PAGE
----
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"Get out the vote" or "getting out the vote" (GOTV) describes efforts aimed at increasing the voter turnout in elections. In countries that do not have or enforce compulsory voting, voter turnout can be low, sometimes even below a third of the eligible voter pool. GOTV efforts typically attempt to register voters, then get them to vote, by absentee ballot, early voting or election day voting. GOTV is generally not required for elections when there are effective compulsory voting systems in place, other than perhaps to register first time voters.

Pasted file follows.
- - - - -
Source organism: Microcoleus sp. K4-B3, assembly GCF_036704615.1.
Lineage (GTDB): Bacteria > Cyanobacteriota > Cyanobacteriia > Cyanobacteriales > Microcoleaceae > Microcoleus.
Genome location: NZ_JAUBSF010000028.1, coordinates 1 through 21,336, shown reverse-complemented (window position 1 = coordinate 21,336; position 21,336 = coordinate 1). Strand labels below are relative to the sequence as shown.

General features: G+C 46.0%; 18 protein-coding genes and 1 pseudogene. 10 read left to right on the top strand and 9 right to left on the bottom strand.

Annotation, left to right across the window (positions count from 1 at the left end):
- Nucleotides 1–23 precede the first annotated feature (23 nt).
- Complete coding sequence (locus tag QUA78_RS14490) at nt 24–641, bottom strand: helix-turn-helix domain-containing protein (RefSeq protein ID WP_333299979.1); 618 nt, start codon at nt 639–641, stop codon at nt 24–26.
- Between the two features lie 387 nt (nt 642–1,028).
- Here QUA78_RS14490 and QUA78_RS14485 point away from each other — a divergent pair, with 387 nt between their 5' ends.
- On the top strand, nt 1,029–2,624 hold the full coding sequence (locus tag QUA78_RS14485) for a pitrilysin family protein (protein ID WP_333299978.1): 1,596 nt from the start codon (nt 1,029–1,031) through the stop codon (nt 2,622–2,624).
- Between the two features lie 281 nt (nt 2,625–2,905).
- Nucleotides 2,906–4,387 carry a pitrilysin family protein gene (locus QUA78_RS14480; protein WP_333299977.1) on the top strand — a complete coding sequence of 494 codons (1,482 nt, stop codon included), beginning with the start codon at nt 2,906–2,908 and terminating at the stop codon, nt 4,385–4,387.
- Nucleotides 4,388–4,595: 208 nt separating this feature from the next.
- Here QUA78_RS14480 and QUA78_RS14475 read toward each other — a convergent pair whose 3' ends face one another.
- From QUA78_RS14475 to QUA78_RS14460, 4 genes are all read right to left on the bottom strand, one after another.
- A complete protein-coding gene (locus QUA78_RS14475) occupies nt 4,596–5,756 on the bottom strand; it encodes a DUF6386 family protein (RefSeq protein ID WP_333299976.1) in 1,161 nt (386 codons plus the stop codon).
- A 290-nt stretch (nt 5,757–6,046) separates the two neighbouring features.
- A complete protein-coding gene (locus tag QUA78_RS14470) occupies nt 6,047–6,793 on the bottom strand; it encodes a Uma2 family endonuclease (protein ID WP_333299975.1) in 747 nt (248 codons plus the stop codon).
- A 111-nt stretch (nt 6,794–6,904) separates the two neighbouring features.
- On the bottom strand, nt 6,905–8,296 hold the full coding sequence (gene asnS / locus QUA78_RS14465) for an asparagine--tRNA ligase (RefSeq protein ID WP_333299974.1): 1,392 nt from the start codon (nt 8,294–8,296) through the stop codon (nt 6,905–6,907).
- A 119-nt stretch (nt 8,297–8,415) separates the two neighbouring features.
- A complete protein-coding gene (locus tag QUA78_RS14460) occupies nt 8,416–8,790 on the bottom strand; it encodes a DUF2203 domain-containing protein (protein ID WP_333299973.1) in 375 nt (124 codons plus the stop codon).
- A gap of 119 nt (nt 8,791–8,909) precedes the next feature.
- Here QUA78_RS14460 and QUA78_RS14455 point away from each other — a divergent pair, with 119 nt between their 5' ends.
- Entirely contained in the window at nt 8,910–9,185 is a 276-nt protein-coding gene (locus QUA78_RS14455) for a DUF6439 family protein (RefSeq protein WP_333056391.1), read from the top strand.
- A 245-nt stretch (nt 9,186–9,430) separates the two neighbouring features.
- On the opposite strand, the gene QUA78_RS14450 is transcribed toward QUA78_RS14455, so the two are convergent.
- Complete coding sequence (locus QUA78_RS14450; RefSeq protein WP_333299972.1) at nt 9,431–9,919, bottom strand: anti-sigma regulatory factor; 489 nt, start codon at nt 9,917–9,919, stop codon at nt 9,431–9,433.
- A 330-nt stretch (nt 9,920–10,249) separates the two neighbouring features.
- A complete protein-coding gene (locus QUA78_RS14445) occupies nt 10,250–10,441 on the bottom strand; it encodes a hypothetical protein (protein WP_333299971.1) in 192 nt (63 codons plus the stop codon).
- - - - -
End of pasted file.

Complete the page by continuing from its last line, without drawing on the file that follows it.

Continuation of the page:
There are two types of GOTV efforts. The first type is general voter registration campaigns and encouragement to vote, conducted by electoral authorities or nonpartisan organizations. The second type is partisan work targeted at potential voters who are likely to vote a particular way. For partisans it may be easier and more cost effective to encourage voting by a hundred supporters who did not vote in the past, than it is to convince fifty voters to switch support from one party to the other. This situation can lead to polarized electoral politics. A 70% turnout from a party's committed base can be better than a 50 percent turnout from both committed and marginal supporters.

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